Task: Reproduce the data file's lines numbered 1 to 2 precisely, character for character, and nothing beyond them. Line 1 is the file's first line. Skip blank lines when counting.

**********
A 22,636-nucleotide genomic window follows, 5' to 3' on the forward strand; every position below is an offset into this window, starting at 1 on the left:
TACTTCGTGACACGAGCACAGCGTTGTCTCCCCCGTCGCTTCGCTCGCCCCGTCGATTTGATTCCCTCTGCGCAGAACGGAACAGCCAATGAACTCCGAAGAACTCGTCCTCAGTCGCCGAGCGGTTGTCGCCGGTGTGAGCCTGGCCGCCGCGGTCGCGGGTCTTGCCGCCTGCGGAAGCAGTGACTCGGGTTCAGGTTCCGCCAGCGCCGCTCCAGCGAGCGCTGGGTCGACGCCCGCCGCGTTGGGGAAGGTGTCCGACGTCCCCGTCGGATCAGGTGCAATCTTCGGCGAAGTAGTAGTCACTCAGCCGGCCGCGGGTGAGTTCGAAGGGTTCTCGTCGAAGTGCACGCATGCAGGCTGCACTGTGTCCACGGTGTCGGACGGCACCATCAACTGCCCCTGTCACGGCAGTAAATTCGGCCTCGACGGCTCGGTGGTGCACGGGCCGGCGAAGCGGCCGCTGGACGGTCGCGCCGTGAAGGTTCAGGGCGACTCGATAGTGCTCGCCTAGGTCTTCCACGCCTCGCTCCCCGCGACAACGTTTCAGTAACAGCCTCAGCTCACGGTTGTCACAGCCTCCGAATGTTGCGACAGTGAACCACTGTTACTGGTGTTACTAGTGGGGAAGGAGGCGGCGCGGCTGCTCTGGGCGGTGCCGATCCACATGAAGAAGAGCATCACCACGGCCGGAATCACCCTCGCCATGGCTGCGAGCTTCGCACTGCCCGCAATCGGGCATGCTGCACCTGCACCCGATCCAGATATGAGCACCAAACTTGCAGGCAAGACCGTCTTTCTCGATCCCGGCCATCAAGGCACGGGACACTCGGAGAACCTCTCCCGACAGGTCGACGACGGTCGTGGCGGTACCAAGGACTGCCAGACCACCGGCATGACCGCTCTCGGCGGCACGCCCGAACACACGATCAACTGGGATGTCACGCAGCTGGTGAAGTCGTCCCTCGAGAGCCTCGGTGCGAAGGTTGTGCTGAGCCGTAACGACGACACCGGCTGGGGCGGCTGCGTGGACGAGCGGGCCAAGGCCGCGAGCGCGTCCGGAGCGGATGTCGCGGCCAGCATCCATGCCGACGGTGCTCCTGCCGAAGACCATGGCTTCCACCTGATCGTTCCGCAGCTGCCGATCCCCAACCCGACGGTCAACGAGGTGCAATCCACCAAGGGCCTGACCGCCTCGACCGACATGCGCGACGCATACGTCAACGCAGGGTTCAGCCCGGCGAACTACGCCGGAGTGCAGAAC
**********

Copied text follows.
A 22,636-nucleotide genomic window follows, 5' to 3' on the forward strand; every position below is an offset into this window, starting at 1 on the left:
TACTTCGTGACACGAGCACAGCGTTGTCTCCCCCGTCGCTTCGCTCGCCCCGTCGATTTGATTCCCTCTGCGCAGAACGGAACAGCCAATGAACTCCGAAGAACTCGTCCTCAGTCGCCGAGCGGTTGTCGCCGGTGTGAGCCTGGCCGCCGCGGTCGCGGGTCTTGCCGCCTGCGGAAGCAGTGACTCGGGTTCAGGTTCCGCCAGCGCCGCTCCAGCGAGCGCTGGGTCGACGCCCGCCGCGTTGGGGAAGGTGTCCGACGTCCCCGTCGGATCAGGTGCAATCTTCGGCGAAGTAGTAGTCACTCAGCCGGCCGCGGGTGAGTTCGAAGGGTTCTCGTCGAAGTGCACGCATGCAGGCTGCACTGTGTCCACGGTGTCGGACGGCACCATCAACTGCCCCTGTCACGGCAGTAAATTCGGCCTCGACGGCTCGGTGGTGCACGGGCCGGCGAAGCGGCCGCTGGACGGTCGCGCCGTGAAGGTTCAGGGCGACTCGATAGTGCTCGCCTAGGTCTTCCACGCCTCGCTCCCCGCGACAACGTTTCAGTAACAGCCTCAGCTCACGGTTGTCACAGCCTCCGAATGTTGCGACAGTGAACCACTGTTACTGGTGTTACTAGTGGGGAAGGAGGCGGCGCGGCTGCTCTGGGCGGTGCCGATCCACATGAAGAAGAGCATCACCACGGCCGGAATCACCCTCGCCATGGCTGCGAGCTTCGCACTGCCCGCAATCGGGCATGCTGCACCTGCACCCGATCCAGATATGAGCACCAAACTTGCAGGCAAGACCGTCTTTCTCGATCCCGGCCATCAAGGCACGGGACACTCGGAGAACCTCTCCCGACAGGTCGACGACGGTCGTGGCGGTACCAAGGACTGCCAGACCACCGGCATGACCGCTCTCGGCGGCACGCCCGAACACACGATCAACTGGGATGTCACGCAGCTGGTGAAGTCGTCCCTCGAGAGCCTCGGTGCGAAGGTTGTGCTGAGCCGTAACGACGACACCGGCTGGGGCGGCTGCGTGGACGAGCGGGCCAAGGCCGCGAGCGCGTCCGGAGCGGATGTCGCGGCCAGCATCCATGCCGACGGTGCTCCTGCCGAAGACCATGGCTTCCACCTGATCGTTCCGCAGCTGCCGATCCCCAACCCGACGGTCAACGAGGTGCAATCCACCAAGGGCCTGACCGCCTCGACCGACATGCGCGACGCATACGTCAACGCAGGGTTCAGCCCGGCGAACTACGCCGGAGTGCAGAAC